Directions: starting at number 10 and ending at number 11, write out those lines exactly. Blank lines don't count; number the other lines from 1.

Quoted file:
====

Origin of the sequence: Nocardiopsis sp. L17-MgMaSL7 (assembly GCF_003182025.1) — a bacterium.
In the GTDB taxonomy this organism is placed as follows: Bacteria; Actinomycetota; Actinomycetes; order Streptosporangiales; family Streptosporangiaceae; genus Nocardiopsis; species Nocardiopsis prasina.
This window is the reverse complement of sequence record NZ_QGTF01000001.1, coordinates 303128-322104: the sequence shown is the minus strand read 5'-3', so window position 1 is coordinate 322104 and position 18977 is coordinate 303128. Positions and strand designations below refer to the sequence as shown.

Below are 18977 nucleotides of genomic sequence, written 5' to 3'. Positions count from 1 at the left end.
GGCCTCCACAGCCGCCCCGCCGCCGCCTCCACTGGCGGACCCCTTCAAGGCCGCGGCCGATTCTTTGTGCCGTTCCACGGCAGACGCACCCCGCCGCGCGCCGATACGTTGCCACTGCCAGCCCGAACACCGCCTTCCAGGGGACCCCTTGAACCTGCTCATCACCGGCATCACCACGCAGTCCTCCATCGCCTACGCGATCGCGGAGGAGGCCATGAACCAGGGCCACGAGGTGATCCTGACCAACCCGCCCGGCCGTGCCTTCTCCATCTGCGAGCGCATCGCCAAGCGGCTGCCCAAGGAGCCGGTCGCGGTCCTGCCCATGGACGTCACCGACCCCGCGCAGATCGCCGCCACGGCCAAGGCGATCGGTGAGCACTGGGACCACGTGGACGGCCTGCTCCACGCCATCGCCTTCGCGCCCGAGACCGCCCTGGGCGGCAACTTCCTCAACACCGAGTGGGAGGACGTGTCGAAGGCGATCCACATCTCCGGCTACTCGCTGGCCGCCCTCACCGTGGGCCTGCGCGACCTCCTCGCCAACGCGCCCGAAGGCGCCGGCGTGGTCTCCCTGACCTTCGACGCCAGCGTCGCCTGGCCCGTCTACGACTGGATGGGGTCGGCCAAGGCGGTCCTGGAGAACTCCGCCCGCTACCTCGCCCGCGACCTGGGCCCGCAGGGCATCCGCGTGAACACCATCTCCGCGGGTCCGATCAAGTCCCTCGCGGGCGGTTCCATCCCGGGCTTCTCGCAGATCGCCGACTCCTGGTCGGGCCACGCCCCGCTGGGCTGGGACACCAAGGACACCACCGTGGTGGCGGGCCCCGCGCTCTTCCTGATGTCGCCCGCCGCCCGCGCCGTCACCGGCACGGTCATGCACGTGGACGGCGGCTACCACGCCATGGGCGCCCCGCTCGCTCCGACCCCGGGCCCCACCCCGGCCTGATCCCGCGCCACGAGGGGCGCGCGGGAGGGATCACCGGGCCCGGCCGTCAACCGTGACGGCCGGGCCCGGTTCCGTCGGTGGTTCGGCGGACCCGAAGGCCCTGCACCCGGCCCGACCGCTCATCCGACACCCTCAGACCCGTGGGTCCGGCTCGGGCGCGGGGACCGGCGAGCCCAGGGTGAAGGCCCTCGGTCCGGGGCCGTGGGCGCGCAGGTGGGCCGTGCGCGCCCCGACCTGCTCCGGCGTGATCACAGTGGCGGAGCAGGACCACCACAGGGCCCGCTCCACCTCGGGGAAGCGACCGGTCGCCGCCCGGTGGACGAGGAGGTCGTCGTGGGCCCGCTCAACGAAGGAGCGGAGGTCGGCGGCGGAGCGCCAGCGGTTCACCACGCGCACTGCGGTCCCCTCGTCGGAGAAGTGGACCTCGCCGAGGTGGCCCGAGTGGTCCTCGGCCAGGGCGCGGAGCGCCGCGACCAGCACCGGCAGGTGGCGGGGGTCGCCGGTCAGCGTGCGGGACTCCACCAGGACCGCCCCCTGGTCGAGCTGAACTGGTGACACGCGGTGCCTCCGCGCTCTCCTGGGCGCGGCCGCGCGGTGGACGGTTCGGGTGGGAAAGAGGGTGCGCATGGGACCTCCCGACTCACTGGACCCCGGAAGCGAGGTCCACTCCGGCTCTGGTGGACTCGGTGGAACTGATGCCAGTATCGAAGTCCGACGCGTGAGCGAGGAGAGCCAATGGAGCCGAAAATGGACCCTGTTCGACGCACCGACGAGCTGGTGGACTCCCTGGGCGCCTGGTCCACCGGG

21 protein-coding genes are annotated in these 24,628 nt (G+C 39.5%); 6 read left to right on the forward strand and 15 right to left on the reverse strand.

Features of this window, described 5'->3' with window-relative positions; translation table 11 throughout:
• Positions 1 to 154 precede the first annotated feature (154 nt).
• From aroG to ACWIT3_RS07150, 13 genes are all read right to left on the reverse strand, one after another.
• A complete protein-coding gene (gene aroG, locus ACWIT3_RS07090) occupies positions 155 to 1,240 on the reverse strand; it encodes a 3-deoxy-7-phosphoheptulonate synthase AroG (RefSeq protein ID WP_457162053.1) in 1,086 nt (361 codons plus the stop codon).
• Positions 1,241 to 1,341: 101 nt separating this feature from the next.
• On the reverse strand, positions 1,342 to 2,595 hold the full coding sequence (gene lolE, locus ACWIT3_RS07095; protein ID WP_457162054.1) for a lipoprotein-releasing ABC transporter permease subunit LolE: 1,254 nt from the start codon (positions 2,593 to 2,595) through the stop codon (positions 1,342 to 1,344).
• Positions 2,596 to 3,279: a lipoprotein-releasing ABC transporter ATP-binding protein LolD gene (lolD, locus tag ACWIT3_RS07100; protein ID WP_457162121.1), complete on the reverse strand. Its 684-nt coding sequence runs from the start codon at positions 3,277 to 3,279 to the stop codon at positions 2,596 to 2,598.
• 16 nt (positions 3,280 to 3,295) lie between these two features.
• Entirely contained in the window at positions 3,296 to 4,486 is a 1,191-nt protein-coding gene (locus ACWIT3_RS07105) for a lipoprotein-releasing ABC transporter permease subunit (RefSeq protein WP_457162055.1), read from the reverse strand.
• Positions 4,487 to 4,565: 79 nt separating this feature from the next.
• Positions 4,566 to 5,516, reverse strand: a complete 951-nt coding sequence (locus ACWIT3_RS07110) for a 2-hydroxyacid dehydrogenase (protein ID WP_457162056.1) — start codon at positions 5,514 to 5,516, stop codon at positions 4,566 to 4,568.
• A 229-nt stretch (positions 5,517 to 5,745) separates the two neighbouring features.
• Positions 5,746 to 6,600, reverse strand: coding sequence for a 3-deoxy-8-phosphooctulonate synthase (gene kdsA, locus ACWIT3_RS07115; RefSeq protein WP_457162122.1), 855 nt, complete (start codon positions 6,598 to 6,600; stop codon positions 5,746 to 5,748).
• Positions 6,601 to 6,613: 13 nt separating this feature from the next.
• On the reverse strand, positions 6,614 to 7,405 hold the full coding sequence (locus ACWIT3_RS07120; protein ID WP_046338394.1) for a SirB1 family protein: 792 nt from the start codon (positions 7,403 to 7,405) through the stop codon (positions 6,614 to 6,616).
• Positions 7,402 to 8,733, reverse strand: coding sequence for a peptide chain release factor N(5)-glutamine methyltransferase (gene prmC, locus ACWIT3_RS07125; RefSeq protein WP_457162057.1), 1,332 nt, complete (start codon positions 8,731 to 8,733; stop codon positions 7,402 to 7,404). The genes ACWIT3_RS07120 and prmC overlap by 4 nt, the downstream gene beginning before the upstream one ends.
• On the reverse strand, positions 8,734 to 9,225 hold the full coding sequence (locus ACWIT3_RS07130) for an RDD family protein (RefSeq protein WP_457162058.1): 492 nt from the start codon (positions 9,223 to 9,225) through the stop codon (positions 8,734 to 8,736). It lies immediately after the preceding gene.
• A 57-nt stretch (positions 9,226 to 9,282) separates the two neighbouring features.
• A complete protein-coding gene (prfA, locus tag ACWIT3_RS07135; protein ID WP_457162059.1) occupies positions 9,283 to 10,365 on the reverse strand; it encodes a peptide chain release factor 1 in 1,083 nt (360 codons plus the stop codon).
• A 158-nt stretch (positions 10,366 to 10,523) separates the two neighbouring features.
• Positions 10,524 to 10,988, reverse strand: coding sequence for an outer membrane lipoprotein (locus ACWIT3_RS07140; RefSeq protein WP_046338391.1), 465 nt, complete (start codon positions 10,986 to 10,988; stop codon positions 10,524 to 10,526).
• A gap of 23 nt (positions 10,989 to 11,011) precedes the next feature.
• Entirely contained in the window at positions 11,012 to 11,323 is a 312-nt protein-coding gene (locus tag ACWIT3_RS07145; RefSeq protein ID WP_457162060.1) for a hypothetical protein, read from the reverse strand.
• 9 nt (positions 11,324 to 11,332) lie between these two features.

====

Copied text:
• A complete protein-coding gene (gene aroG, locus ACWIT3_RS07090) occupies positions 155 to 1,240 on the reverse strand; it encodes a 3-deoxy-7-phosphoheptulonate synthase AroG (RefSeq protein ID WP_457162053.1) in 1,086 nt (361 codons plus the stop codon).
• Positions 1,241 to 1,341: 101 nt separating this feature from the next.